I conducted a morphological field study of two primate populations ( Macaca ochreata ochreata and M. o. brunnescens of Sulawesi, Indonesia) that have been isolated from one another for approximately 9,000 years, under subtly different ecological conditions. My aims were to (1) determine which morphological traits have undergone evolutionary change during this period, and which have remained stable; and (2) ask which evolutionary processes may have contributed to the observed divergence or stasis, as the case may be.
My results indicate (1) subtle divergence in head breadth, and (2) marked stability in body size, body proportions, limb proportions, and male secondary sexual characters (maxillary canine teeth and testes). Genetic drift is suspected as the cause of divergence in head breadth, due to small population size in the divergent population (brunnescens), the small magnitude of change, and the lack of a known effect of head breadth on ecological performance in this taxon.
There is some evidence that strong parallel selection within each population maintains the populations' morphological stability, i.e., their lack of divergence (except in head breadth). First, the femur shows positively allometric growth relative to the other limb segments; furthermore, relative growth of the limb segments (but not the trunk) seems to be highly canalized (resistant to environmentally-induced change). In combination with behavioral evidence from primary-forest populations that this species is highly arboreal, the evidence suggests strong, parallel ecological selection for leaping ability, via faster growth of the femur relative to the other limb segments. Second, strongly positive allometry and a high coefficient of variation in male secondary sexual traits (especially maxillary canine teeth) suggest that on-going, parallel sexual selection may enforce stasis in these traits as well.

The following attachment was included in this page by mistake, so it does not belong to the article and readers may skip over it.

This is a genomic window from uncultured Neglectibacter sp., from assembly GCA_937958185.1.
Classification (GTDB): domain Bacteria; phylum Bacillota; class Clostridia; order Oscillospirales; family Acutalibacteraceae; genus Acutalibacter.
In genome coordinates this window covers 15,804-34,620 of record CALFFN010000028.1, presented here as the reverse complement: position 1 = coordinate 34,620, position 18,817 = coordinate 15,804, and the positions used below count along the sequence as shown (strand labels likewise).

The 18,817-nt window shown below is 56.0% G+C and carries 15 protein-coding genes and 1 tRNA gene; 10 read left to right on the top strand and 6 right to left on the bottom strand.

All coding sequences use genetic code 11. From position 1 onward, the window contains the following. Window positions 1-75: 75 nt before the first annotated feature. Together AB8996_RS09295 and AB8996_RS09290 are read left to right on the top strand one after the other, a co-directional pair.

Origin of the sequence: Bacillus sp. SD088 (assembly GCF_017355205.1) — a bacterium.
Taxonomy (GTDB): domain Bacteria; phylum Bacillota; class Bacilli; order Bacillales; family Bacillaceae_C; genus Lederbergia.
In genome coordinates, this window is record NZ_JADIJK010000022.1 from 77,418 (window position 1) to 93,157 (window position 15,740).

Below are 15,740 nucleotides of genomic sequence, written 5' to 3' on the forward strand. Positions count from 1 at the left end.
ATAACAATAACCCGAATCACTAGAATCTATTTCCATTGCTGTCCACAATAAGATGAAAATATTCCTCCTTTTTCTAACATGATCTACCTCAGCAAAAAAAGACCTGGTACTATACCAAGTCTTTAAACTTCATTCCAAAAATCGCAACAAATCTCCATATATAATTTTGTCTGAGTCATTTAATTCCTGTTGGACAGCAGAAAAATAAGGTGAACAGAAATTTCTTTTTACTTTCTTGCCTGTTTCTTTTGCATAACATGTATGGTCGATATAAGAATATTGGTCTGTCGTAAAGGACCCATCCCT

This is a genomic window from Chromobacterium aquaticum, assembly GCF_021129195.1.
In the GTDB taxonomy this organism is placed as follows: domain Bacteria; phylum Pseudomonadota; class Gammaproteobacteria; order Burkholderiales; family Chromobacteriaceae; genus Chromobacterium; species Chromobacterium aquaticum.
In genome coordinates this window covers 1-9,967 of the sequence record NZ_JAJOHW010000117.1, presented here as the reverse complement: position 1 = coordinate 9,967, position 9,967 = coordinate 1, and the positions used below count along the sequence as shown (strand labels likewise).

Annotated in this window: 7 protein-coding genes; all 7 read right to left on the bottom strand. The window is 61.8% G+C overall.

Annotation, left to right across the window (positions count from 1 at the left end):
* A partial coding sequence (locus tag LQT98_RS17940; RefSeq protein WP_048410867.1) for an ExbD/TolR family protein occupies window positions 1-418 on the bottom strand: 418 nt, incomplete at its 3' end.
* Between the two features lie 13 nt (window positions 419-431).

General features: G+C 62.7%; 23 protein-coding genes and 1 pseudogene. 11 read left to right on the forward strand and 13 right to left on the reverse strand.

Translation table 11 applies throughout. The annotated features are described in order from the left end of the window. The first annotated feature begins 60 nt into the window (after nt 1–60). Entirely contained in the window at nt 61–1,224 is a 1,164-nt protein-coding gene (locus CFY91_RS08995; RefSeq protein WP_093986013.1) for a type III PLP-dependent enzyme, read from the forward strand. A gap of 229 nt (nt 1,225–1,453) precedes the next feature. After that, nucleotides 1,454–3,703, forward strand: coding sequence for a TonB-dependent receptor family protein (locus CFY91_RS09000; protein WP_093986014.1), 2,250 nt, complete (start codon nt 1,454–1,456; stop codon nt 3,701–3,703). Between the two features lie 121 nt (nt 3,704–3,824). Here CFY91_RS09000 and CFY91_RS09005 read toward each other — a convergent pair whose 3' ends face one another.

The results suggest that some morphological traits (e.g., cranial characters) may be less constrained by selection than are others, and thus more free to diverge by genetic drift, replicating previous studies on New World primates and on Neandertals and modern humans. The results also highlight the possible role of ecological and sexual selection in constraining evolutionary change.